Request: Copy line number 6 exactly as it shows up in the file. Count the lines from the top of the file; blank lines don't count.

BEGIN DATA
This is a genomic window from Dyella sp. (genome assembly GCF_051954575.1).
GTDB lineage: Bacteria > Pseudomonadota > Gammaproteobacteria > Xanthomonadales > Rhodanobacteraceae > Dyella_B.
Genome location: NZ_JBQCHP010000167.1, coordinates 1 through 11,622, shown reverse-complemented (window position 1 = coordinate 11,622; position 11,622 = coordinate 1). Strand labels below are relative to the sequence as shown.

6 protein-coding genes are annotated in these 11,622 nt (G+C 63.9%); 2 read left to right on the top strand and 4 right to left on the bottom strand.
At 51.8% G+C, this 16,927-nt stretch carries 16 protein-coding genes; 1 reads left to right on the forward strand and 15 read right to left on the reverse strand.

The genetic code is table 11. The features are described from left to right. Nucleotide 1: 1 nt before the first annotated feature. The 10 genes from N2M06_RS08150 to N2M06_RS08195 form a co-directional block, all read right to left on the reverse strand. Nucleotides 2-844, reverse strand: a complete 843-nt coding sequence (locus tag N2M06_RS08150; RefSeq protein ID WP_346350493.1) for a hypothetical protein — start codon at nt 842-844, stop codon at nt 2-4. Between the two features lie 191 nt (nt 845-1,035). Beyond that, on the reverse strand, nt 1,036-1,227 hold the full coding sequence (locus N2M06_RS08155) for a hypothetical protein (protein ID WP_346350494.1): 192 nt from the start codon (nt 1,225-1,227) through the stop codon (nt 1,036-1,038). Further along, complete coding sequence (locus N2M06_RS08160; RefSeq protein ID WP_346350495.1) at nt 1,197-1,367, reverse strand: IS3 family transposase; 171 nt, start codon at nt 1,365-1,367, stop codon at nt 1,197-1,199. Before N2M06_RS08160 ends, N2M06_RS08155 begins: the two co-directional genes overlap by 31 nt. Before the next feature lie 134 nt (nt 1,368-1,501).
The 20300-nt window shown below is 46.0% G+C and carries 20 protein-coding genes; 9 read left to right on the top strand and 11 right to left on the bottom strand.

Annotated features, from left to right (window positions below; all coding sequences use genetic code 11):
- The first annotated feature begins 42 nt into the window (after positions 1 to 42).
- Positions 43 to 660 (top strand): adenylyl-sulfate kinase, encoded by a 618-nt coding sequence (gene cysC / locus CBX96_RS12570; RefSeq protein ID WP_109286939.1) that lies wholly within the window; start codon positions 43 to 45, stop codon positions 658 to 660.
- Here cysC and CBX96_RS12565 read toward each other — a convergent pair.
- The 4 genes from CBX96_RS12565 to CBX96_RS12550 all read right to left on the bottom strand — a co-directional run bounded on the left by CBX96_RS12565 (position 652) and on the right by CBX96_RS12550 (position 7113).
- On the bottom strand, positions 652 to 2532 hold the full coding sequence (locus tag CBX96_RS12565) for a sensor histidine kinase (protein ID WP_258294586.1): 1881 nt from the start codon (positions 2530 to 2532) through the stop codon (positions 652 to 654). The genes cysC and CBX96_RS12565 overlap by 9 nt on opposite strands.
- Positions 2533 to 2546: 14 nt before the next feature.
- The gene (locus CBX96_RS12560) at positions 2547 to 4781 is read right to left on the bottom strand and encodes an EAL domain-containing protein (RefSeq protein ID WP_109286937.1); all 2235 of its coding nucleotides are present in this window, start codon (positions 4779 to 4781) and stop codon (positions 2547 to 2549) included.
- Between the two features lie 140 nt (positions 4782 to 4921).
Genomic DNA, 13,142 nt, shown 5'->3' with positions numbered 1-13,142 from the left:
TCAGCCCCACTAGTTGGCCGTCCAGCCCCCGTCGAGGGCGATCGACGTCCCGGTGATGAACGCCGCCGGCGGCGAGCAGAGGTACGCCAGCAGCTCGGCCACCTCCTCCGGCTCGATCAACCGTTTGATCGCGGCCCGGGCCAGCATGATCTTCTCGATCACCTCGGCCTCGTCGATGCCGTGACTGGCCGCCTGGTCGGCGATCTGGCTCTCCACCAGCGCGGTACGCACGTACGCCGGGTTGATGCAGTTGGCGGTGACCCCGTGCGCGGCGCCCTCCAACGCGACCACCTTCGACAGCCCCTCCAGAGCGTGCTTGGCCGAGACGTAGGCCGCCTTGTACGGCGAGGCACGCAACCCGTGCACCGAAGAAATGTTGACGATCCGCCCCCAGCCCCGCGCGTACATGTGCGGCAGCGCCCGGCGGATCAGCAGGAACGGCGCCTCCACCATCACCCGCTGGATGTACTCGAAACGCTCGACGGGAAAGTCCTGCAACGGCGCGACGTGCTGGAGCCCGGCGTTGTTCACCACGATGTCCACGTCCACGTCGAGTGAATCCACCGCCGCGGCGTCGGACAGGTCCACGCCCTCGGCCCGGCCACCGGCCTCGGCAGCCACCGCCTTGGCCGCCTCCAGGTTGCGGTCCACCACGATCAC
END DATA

The genetic code is table 11. The features are described from left to right. Nucleotide 1: 1 nt before the first annotated feature. The 10 genes from N2M06_RS08150 to N2M06_RS08195 form a co-directional block, all read right to left on the reverse strand. Nucleotides 2-844, reverse strand: a complete 843-nt coding sequence (locus tag N2M06_RS08150; RefSeq protein ID WP_346350493.1) for a hypothetical protein — start codon at nt 842-844, stop codon at nt 2-4. Between the two features lie 191 nt (nt 845-1,035). Beyond that, on the reverse strand, nt 1,036-1,227 hold the full coding sequence (locus N2M06_RS08155) for a hypothetical protein (protein ID WP_346350494.1): 192 nt from the start codon (nt 1,225-1,227) through the stop codon (nt 1,036-1,038). Further along, complete coding sequence (locus N2M06_RS08160; RefSeq protein ID WP_346350495.1) at nt 1,197-1,367, reverse strand: IS3 family transposase; 171 nt, start codon at nt 1,365-1,367, stop codon at nt 1,197-1,199. Before N2M06_RS08160 ends, N2M06_RS08155 begins: the two co-directional genes overlap by 31 nt. Before the next feature lie 134 nt (nt 1,368-1,501).